Flawed Symmetry of Prediction is an outstanding short film by filmmaker Jeff Frost that defies categorization as it ventures into time lapse, street art, and even optical illusion. Via email Jeff tells me:
I roam the deserts of California and Utah looking for abandoned structures. When I find a room that I like, I paint large scale optical illusions on the inside of it. I record this process with time lapse photography. It took me over half a year and more than 40,000 high resolution still images to produce this film on my Canon 60D. Aside from painting supplies, the only other equipment I used was a borrowed tripod, and some pretty unconventional lighting. As post production goes, no graphics or CGI was used whatsoever.
The visuals are absolutely brilliant and the sound design is top notch as well. (via laughing squid)
Prolific street artist C215 (previously) has been making new work seemingly all over Europe lately with stops in Lisbon, Barcelona, Dublin, London, and elsewhere. His vibrant stencil works rely on carefully layered fields of color and texture making each piece seem like it’s practically illuminated from behind. You can explore his Flickr page for many more works, and he opens a solo show at Montana Gallery in Barcelona on December 13th.
Aside from being consistently ranked as one of the best countries to live in on Earth, file this as reason #4,123 to stop by the Netherlands: Bloemencorso, the annual parade of flowers in Zundert. That’s right, every float here is made from natural flowers, specifically dahlias. From twisting architectural structures the size of houses to bizarre animatronic birds and puppets, and even animals made from swooping gestures reminiscent of graffiti, Bloemencorso seems to have a little bit of everything. Despite the relatively small nature of Zundert (a small town north east of Belgium with a population of about 20,000) the variety of and ingenuity of these sculptures seems to know no bounds. I’ve embedded an hour-long video of the entire parade from 2012 above, it’s worth skipping around a bit to see everything, and you can see more videos on the event website and in this gallery. Want to see it in person? You’ll need to wait until next year, the next event happens September 1 and 2 of 2013. (thnx, kjeld!)
Portland-based Artist J. Shea (previously) says he was influenced from a young age by the art found in comic books, animation, and classic science fiction movies which is immediately apparent when encountering his mixed media sculptures that blend his affinity for painting, clay molding, assemblage, and found object recycling. Shea opens a solo show at Springbox Gallery in Portland this Saturday.
Whooooooooaa wait what? Welcome to the bizarre world of slit scan photography, a special effect created mechanically or digitally that results in warped and wobbly images. How does it work? Here’s my armchair filmmaker explanation: while regular photos and film give you a full frame image of a single moment in time, slit-scan photos and films capture the world just one line at a time. This results in a two dimensional image where one dimension is continuously (but still chronologically) displaced. Or something. This is by no means a new invention, slit scanning has been experimented with for decades and was even used extensively by Douglas Trumbull in Stanley Kubrick’s 2001: A Space Odyssey back in 1968.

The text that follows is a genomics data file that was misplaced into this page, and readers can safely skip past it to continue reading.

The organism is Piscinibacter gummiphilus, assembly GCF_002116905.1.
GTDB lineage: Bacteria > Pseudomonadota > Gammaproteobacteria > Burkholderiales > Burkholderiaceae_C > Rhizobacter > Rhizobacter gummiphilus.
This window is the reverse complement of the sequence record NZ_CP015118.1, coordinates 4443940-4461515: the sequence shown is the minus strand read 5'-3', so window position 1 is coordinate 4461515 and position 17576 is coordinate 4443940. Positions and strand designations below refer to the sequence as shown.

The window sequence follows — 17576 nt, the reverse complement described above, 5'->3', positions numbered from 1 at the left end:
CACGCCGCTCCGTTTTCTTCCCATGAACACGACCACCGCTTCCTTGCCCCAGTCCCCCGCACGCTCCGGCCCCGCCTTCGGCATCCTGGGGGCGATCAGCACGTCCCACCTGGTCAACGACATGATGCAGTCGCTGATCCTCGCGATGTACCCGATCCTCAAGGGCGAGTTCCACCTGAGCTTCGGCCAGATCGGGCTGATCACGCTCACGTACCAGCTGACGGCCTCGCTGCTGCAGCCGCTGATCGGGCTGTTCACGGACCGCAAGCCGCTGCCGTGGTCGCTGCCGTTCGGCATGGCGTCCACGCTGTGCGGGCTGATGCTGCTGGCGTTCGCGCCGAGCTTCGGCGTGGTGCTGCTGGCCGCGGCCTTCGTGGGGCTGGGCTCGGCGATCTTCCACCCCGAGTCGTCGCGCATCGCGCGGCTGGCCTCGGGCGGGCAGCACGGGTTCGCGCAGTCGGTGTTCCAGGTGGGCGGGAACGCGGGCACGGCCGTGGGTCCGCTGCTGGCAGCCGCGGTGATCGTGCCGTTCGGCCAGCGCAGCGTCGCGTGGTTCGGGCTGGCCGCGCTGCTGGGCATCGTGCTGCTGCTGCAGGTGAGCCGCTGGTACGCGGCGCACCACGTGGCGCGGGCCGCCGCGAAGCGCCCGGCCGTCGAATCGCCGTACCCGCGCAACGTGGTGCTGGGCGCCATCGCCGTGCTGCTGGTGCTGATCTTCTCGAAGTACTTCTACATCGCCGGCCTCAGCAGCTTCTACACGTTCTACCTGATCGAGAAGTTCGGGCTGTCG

In this video by French filmmakers Adrien M / Claire B, two subjects engage in a surreal but highly entertaining dance through the warped fabric of space and time, made all the more wonderful with music from Beirut. (via the curious brain)
Without aid of stencils or brushes London-based artist David Walker creates elaborately explosive portraits using directly applied spray paint. Even as the colors drip and mix on large outdoor walls it’s hard to imagine the level of control and detail the artist must possess to create the shadows, lines, and textures that create each piece. The top and bottom pieces in this post are recent works seen in London and Paris, and you can see much more on his Facebook page and in his shop where he has nearly a dozen portraits available as high quality prints. (via street art utopia)
New York based artist Daniel Arsham (previously here, here and here) recently completed a number of new works, most notably these three figurative sculptures made from compacted broken glass, inspired by the discovery of glass shards in his home after hurricane Andrew in 1992. Other new sculptures include several picture frames using the same broken glass treatment and cameras formed from sand and stone. Arsham’s work is almost universally devoid of color or complexity and instead relies solely on the physical manipulation of basic materials to accomplish each new idea, a process that often involves altering of gallery wall surfaces to encase, suspend, or shroud his sculptures. See much more in his three dimensional portfolio. (via junk culturehttp://www.junk-culture.com/2012/11/daniel-arsham-broken-glass-sculptures.html)